In January 2007, three decades after its incorporation, Apple Computer Inc. shed the second word in its name and became Apple Inc. With this move, the company signaled a fundamental shift away from its historic status as a vendor of the Macintosh personal computer (PC) line. Mac sales remained vital to Apple’s future, but they now accounted for less than half of its total revenue. Apple was no longer just a computer company. Its move into digital music, with the iPod and with iTunes, and into the next generation mobile devices, with the iPhone, had given the company a chance to transcend the constraints of the PC business.
The Evolving PC Industry
From its earliest days in the mid-1970s, the industry has experienced explosive growth. Although Apple pioneered the first usable personal computing devices based on its proprietary design, IBM was the company that brought PCs into the mainstream due to the relatively “open” system and the thenprevailing IBM-compatible standard. IBM’s dominance of the PC industry started to erode in the late 1980s, as buyers increasingly viewed PCs as commodities. By the early 1990s, “Wintel” (Windows operating systems combined with an Intel processor) had replaced “IBM-compatible” as the industry standard. Throughout the 1990s, thousands of manufacturers – ranging from Compaq to Dell to noname clone makers – built PCs around building blocks from Microsoft and Intel.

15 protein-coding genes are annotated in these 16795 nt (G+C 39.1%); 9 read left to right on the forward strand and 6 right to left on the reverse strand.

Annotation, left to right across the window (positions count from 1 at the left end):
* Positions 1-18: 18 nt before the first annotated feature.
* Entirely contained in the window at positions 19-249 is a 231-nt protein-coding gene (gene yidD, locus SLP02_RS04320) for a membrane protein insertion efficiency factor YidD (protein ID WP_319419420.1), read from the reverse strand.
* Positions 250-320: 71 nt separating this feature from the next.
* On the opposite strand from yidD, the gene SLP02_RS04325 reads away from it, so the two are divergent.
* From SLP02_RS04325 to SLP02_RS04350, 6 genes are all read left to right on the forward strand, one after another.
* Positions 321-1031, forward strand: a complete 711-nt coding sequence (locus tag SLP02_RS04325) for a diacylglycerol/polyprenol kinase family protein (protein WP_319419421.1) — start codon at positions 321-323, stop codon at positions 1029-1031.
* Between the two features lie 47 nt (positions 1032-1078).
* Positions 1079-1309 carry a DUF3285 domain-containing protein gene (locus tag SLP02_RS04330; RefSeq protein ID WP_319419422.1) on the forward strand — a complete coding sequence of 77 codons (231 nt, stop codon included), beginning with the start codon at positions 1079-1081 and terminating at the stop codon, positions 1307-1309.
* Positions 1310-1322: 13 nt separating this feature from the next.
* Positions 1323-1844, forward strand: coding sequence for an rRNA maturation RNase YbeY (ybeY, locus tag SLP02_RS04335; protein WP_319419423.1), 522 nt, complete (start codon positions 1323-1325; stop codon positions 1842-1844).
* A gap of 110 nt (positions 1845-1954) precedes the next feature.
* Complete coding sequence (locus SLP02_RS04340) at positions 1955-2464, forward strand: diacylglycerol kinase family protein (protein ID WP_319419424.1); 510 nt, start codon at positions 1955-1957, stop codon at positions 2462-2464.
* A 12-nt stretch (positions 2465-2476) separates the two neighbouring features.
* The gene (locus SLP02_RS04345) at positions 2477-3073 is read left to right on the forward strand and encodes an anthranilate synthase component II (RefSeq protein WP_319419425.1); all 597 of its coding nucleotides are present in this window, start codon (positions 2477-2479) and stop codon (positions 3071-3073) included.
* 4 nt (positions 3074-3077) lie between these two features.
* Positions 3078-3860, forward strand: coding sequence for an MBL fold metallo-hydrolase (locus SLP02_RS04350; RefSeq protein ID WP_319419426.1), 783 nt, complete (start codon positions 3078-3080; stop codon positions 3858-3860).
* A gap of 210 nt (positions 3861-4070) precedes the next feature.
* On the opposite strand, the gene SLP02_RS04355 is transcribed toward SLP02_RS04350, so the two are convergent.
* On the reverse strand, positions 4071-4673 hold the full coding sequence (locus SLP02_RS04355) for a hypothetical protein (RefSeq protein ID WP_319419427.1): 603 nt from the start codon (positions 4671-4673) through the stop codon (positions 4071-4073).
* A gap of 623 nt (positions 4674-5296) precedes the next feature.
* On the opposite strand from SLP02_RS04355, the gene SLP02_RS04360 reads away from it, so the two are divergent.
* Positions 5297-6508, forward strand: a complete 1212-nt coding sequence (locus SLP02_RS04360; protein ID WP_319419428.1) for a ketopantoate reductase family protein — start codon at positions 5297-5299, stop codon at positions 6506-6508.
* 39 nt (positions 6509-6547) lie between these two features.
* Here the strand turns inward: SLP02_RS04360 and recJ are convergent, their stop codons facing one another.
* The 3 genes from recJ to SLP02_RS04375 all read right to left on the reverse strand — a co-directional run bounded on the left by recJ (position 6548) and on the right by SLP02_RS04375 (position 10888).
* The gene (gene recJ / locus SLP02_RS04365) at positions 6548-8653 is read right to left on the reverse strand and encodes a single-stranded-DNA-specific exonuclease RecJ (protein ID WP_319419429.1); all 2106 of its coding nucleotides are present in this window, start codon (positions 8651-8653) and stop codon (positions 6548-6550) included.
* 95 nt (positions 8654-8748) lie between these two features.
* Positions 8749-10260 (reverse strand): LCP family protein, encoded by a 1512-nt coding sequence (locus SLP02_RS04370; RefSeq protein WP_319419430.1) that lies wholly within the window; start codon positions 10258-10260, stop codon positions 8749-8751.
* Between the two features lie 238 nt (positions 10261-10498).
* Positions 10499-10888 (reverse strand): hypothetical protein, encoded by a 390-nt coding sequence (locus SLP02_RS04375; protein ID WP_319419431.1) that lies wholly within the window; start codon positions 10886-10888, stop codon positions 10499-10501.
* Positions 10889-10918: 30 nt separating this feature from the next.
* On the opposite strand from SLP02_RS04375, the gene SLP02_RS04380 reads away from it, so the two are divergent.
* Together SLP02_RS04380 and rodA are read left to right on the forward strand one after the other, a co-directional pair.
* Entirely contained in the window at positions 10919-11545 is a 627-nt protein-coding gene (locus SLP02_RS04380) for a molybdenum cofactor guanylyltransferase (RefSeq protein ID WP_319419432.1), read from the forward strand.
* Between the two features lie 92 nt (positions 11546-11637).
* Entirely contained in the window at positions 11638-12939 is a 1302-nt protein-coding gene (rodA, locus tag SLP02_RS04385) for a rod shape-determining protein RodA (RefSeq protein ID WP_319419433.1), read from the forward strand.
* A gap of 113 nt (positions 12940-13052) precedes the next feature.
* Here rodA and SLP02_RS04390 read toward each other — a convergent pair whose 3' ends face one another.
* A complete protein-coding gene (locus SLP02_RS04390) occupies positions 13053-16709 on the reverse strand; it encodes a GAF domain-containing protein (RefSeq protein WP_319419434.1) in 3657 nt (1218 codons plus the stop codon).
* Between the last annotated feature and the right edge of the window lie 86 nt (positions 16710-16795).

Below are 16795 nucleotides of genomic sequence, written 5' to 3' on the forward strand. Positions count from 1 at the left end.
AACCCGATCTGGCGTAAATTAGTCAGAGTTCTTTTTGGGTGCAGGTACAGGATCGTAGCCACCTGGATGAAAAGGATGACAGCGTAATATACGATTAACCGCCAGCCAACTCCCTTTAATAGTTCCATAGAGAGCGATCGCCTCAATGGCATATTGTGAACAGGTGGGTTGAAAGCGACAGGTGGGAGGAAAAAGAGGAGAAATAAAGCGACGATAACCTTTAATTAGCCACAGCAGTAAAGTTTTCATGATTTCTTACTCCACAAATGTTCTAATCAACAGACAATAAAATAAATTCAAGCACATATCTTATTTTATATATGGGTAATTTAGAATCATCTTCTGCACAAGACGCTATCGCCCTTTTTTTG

By 2008, PCs were far easier to use than they had been two decades earlier. They had also begun to enter the price range of consumer electronics (CE) products. As a result, the “digital convergence” of PC and CE products had become a significant factor in the PC marketplace. Various alternative devices – ranging from handheld PDAs to smartphones, from TV set-top boxes to game consoles – had begun to supplement or even to replace PCs. Advanced game devices like Sony PlayStation 3, for example, allowed consumers to not only run...